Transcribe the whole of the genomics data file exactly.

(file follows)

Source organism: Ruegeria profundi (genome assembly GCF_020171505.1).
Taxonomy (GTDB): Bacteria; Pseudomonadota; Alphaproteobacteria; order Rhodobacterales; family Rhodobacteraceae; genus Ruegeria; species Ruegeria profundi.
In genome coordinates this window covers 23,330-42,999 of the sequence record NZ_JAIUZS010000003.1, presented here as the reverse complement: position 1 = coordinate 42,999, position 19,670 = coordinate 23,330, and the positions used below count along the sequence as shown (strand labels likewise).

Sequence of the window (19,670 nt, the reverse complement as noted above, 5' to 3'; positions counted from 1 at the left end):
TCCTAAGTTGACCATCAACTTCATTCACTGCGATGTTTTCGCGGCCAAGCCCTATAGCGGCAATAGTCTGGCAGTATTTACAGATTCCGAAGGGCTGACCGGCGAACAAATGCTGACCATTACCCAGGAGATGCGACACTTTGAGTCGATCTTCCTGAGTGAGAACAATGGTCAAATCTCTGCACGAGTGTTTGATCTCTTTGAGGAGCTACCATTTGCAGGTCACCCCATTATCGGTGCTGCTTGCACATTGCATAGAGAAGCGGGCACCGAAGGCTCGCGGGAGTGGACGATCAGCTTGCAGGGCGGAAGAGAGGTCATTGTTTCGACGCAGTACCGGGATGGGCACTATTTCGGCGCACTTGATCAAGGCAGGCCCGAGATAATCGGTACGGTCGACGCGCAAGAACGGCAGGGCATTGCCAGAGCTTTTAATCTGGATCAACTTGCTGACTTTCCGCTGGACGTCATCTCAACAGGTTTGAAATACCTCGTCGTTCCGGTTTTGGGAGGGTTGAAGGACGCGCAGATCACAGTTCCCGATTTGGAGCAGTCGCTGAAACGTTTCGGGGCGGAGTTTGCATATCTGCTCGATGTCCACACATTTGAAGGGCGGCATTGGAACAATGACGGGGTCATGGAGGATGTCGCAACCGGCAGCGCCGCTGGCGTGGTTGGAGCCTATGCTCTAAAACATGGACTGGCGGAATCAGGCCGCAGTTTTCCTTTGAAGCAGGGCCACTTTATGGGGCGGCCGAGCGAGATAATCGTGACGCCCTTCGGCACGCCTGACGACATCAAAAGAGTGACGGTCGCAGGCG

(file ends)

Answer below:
Source organism: Ruegeria profundi (genome assembly GCF_020171505.1).
Taxonomy (GTDB): Bacteria; Pseudomonadota; Alphaproteobacteria; order Rhodobacterales; family Rhodobacteraceae; genus Ruegeria; species Ruegeria profundi.
In genome coordinates this window covers 23,330-42,999 of the sequence record NZ_JAIUZS010000003.1, presented here as the reverse complement: position 1 = coordinate 42,999, position 19,670 = coordinate 23,330, and the positions used below count along the sequence as shown (strand labels likewise).

Sequence of the window (19,670 nt, the reverse complement as noted above, 5' to 3'; positions counted from 1 at the left end):
TCCTAAGTTGACCATCAACTTCATTCACTGCGATGTTTTCGCGGCCAAGCCCTATAGCGGCAATAGTCTGGCAGTATTTACAGATTCCGAAGGGCTGACCGGCGAACAAATGCTGACCATTACCCAGGAGATGCGACACTTTGAGTCGATCTTCCTGAGTGAGAACAATGGTCAAATCTCTGCACGAGTGTTTGATCTCTTTGAGGAGCTACCATTTGCAGGTCACCCCATTATCGGTGCTGCTTGCACATTGCATAGAGAAGCGGGCACCGAAGGCTCGCGGGAGTGGACGATCAGCTTGCAGGGCGGAAGAGAGGTCATTGTTTCGACGCAGTACCGGGATGGGCACTATTTCGGCGCACTTGATCAAGGCAGGCCCGAGATAATCGGTACGGTCGACGCGCAAGAACGGCAGGGCATTGCCAGAGCTTTTAATCTGGATCAACTTGCTGACTTTCCGCTGGACGTCATCTCAACAGGTTTGAAATACCTCGTCGTTCCGGTTTTGGGAGGGTTGAAGGACGCGCAGATCACAGTTCCCGATTTGGAGCAGTCGCTGAAACGTTTCGGGGCGGAGTTTGCATATCTGCTCGATGTCCACACATTTGAAGGGCGGCATTGGAACAATGACGGGGTCATGGAGGATGTCGCAACCGGCAGCGCCGCTGGCGTGGTTGGAGCCTATGCTCTAAAACATGGACTGGCGGAATCAGGCCGCAGTTTTCCTTTGAAGCAGGGCCACTTTATGGGGCGGCCGAGCGAGATAATCGTGACGCCCTTCGGCACGCCTGACGACATCAAAAGAGTGACGGTCGCAGGCG